How Mayden Got Rid of the Managers
In 2013, Mayden decided to become a self-managing organisation, comprised of autonomous teams. Their three line managers had left the organisation, gone on maternity leave or moved to a new role within the organisation, so it seemed like the perfect time. But it wasn't without some teething problems at the start.
In this short video from the 2019 Happy Workplaces Conference, Alison Sturgess-Durden explains how they created the structures and processes to enable this system to be a success.
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At first, Alison and the rest of the Director's team decided not to explain about the lack of hierarchy — they thought that the culture of the organisation would do this for them. Unfortunately, this didn't work, causing confusion and for the Directors to make all of the decisions.
"We realised if you don't have the scaffolding of hierarchy, you still need scaffolding, you still need to design that structure and process," says Alison.
While there are no line managers, there are still support structures in place. Each team has a coach, who helps the team to work effectively — both within the team and with other teams.
"The Director's team is just another team alongside all the other teams. We have our own work to get on with," she says. "But at some point someone needs to decide which direction we're going in, and that's the Director's role. Then our role is to assure ourselves that the direction is being pursued and is actually being realised in the way that we imagined.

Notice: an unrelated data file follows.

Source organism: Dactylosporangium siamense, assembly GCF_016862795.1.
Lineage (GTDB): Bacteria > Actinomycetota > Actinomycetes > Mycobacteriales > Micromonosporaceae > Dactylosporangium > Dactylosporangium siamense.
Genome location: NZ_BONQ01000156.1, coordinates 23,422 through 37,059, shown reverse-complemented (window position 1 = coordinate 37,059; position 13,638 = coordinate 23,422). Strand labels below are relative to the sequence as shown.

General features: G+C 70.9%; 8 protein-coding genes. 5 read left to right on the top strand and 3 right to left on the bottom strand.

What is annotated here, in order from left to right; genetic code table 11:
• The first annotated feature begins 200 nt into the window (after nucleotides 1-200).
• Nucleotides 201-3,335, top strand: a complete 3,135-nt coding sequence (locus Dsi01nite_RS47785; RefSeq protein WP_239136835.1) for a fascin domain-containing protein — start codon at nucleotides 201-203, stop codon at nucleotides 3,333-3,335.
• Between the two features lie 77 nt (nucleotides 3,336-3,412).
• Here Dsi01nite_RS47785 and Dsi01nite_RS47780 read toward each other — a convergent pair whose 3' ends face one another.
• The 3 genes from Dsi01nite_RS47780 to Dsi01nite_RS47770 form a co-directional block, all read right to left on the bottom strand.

"Then finally, and mostly, it's to get out of the way, because as these sailing boats show, if you get in the way of someone's wind they're going to die; it's going to take the wind out of their sails."
Resources and related content
- 16 Companies That Don't Have Managers — It's not just Mayden that have got rid of the managers. Henry Stewart lists 16 companies that are self-managing, including Gore, Medium and Semco.
- How Buurtzorg is Delivering Great Service to Patients — Buurtzorg is probably the most well-known self-managing organisation. Based in the Netherlands, it has over 9,000 nurses who all work in self-managing teams. In this two-minute video from Happy's 2016 Transforming the Public Sector Conference, Alieke van Dijken explains how Buurtzorg operates without managers.
- Dear CEO: Let Your People Choose Their Managers — If you aren't ready to get rid of your managers just yet, why not consider letting your people choose their manager instead? Henry Stewart explains more in this letter, originally written for Thinkers50.
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Next Conference: Happy Teams and the Buurtzorg Way
We are very excited to be partnering with Buurtzorg for this online event! If you haven't heard of them, Buurtzorg is a healthcare organisation in the Netherlands with over 15,000 staff that receives top marks from care inspectors and has a current patient satisfaction rating of 9.3. It's also been rated five times as one of the top places to work in the Netherlands. Why? Their staff is made up of hundreds of self-managing teams supported by regional coaches and a back office of just 50 people — with overheads accounting for just 8% of its total costs!
At this workshop from 10am to 4pm on 27th May 2021, you will hear from nurses and a coach working the Buurtzorg way in both Britain and the Netherlands. You will also be introduced to some of the techniques Happy uses for more effective staff involvement in decision-making.
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